When Samten created a sand mandala at the American Museum of History in New York in 1988 at the request of the Dalai Lama, it was the first time the 2,600-years-old ancient ritual art was seen outside of monasteries. Since then, Samten has made sand mandalas in museums, galleries and universities across the U.S. and many parts of the world.

“They are used to enhance the spiritual practice through image and meditation, to overcome suffering. Mandalas represent enlightened qualities and methods which explain this path, making them very important for the spiritual journey,” Samten wrote on his web site.

Nothing is permanent

Samten was born in Tibet. When he was a young boy, his family escaped to Nepal fleeing Chinese Communist control of his homeland. They lived in a refugee camp for years.

Now Samten travels around the world to find sand in various colors. He also dyes sand in watercolors.
Samten, in his mid-60s, learned the craft at the feet of the Dalai Lama. VOA

“In the winter of 1959, [we] crossed Mount Everest, it took us two months to cross,” he told VOA. “You cannot travel during the day and so scared and not enough food not enough clothes. I was age of 5. I saw, I mean unbelievable dead bodies, people dying without food. I became a monk at age 11 when I was in school, refugee school.”

Samten left monastic life in 1995 and became the spiritual director at the Tibetan Buddhist Center of Philadelphia. He says the patience of the creative process, can lead observers to find calm determination within themselves.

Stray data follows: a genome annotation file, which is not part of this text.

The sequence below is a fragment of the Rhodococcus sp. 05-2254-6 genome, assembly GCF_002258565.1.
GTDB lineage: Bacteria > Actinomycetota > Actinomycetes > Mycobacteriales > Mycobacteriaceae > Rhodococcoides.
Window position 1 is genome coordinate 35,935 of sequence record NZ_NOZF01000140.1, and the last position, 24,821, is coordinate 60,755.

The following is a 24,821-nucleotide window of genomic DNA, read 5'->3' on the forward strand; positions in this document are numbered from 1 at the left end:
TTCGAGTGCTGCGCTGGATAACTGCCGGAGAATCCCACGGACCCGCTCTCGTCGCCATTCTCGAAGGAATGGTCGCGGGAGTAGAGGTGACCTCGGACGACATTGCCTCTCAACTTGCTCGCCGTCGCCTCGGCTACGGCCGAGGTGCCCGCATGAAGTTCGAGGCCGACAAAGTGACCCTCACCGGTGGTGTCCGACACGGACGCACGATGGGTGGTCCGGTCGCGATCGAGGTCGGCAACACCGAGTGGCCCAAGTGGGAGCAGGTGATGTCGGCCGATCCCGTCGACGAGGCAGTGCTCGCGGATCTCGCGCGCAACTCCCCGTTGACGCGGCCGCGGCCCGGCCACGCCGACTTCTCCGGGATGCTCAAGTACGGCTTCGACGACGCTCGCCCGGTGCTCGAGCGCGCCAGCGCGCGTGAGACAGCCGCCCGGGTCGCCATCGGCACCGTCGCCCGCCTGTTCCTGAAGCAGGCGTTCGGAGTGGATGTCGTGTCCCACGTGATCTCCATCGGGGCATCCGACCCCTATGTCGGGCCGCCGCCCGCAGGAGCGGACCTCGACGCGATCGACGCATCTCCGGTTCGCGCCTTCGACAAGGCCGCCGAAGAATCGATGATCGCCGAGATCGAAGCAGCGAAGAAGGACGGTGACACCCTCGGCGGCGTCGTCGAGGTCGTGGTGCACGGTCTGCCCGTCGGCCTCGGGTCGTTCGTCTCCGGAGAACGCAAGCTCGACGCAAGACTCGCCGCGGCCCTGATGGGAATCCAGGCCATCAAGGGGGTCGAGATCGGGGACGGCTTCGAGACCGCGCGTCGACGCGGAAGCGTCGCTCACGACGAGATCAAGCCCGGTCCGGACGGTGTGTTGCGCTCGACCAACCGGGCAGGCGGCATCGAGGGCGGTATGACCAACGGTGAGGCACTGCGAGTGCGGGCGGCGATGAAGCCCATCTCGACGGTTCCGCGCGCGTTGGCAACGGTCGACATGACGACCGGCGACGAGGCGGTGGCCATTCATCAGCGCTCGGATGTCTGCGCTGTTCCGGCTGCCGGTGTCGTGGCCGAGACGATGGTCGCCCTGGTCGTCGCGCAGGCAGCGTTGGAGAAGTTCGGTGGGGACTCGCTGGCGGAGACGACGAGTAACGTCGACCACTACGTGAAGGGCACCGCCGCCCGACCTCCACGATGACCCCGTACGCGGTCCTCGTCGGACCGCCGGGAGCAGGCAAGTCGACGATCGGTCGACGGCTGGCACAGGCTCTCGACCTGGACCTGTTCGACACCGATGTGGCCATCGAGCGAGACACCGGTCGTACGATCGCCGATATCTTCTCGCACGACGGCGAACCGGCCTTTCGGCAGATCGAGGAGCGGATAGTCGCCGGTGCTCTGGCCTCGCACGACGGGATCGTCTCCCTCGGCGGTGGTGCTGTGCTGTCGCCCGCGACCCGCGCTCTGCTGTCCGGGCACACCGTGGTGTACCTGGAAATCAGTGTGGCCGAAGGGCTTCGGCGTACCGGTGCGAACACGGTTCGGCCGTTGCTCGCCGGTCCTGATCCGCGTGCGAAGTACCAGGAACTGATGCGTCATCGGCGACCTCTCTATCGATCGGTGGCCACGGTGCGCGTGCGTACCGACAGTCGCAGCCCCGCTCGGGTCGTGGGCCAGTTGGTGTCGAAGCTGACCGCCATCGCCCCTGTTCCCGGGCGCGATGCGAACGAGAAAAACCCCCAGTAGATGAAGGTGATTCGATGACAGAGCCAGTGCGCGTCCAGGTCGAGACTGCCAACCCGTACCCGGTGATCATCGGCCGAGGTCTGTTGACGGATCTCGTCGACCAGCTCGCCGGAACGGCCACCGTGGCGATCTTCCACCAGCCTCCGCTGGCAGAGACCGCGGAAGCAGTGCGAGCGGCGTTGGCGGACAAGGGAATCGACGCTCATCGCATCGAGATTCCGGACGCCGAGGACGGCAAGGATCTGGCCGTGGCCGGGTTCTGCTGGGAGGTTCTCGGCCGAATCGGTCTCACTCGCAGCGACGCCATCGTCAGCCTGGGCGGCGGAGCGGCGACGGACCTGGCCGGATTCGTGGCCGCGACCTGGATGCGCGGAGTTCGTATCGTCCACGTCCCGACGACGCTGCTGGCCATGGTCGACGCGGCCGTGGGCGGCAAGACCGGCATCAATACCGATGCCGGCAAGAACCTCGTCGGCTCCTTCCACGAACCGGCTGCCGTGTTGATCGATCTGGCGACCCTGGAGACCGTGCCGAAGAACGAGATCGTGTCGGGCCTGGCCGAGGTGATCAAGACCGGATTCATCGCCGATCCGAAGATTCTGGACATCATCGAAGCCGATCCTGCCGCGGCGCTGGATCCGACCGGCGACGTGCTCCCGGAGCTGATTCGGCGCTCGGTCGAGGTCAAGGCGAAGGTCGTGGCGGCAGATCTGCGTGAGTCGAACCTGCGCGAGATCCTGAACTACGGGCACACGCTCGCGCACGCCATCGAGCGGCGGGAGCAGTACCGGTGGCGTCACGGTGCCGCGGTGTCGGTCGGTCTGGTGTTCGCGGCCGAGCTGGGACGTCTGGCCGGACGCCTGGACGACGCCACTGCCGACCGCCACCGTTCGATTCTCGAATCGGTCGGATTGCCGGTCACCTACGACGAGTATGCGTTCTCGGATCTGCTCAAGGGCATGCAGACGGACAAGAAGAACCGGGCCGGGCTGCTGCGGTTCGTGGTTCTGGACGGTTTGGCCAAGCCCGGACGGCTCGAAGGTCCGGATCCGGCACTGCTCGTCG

“When I am doing this mandala at universities and schools, many kids came to me, (saying) ‘when I saw you doing the sand mandala, that help me so much to finish my education, patience …’ I have a lot of stories,” he said.

Monk Samten
Samten was born in Tibet. When he was a young boy, his family escaped to Nepal fleeing Chinese Communist control of his homeland. VOA

Beauty comes and goes

After a sand mandala is completed, it is dismantled ceremoniously.

“Dismantle has many different reasons,” Samten said. “… One thing is, dismantle is a beauty, whatever we see as a beauty on the earth, never be everlasting as a beauty and impermanent, impermanent, comes and goes. It’s like a season.”

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Or like sand, ever changing in the wind.

Samten often invites children to participate in the ceremony.

To gallery visitor Traci Chiodress that was part of the charm of the event.

“I think it’s powerful to see something so beautiful created, and then taken apart, and to be done in a community with a group of people of different ages,” she said. “I just think it’s an important type of practice.” (VOA)